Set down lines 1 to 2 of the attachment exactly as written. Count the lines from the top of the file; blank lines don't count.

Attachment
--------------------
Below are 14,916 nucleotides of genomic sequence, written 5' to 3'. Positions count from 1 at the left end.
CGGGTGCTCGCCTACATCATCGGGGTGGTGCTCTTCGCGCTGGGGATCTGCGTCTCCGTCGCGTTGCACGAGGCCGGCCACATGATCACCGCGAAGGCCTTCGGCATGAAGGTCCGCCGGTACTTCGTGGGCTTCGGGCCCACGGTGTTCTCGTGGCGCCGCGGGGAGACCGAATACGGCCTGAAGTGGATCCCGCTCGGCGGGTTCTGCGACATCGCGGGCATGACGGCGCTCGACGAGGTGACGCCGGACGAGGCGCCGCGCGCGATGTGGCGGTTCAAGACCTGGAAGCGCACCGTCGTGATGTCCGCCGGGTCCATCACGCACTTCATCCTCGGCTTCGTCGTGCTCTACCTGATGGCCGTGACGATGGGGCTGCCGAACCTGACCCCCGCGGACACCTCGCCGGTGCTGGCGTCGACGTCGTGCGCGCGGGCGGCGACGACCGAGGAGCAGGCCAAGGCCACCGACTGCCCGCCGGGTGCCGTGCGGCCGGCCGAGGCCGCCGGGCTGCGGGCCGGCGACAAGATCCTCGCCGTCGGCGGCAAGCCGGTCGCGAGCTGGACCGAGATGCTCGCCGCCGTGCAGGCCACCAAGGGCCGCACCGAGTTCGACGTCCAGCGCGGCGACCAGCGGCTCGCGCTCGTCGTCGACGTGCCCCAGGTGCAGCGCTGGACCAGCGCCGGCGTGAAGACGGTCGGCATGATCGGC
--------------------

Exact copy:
Below are 14,916 nucleotides of genomic sequence, written 5' to 3'. Positions count from 1 at the left end.
CGGGTGCTCGCCTACATCATCGGGGTGGTGCTCTTCGCGCTGGGGATCTGCGTCTCCGTCGCGTTGCACGAGGCCGGCCACATGATCACCGCGAAGGCCTTCGGCATGAAGGTCCGCCGGTACTTCGTGGGCTTCGGGCCCACGGTGTTCTCGTGGCGCCGCGGGGAGACCGAATACGGCCTGAAGTGGATCCCGCTCGGCGGGTTCTGCGACATCGCGGGCATGACGGCGCTCGACGAGGTGACGCCGGACGAGGCGCCGCGCGCGATGTGGCGGTTCAAGACCTGGAAGCGCACCGTCGTGATGTCCGCCGGGTCCATCACGCACTTCATCCTCGGCTTCGTCGTGCTCTACCTGATGGCCGTGACGATGGGGCTGCCGAACCTGACCCCCGCGGACACCTCGCCGGTGCTGGCGTCGACGTCGTGCGCGCGGGCGGCGACGACCGAGGAGCAGGCCAAGGCCACCGACTGCCCGCCGGGTGCCGTGCGGCCGGCCGAGGCCGCCGGGCTGCGGGCCGGCGACAAGATCCTCGCCGTCGGCGGCAAGCCGGTCGCGAGCTGGACCGAGATGCTCGCCGCCGTGCAGGCCACCAAGGGCCGCACCGAGTTCGACGTCCAGCGCGGCGACCAGCGGCTCGCGCTCGTCGTCGACGTGCCCCAGGTGCAGCGCTGGACCAGCGCCGGCGTGAAGACGGTCGGCATGATCGGC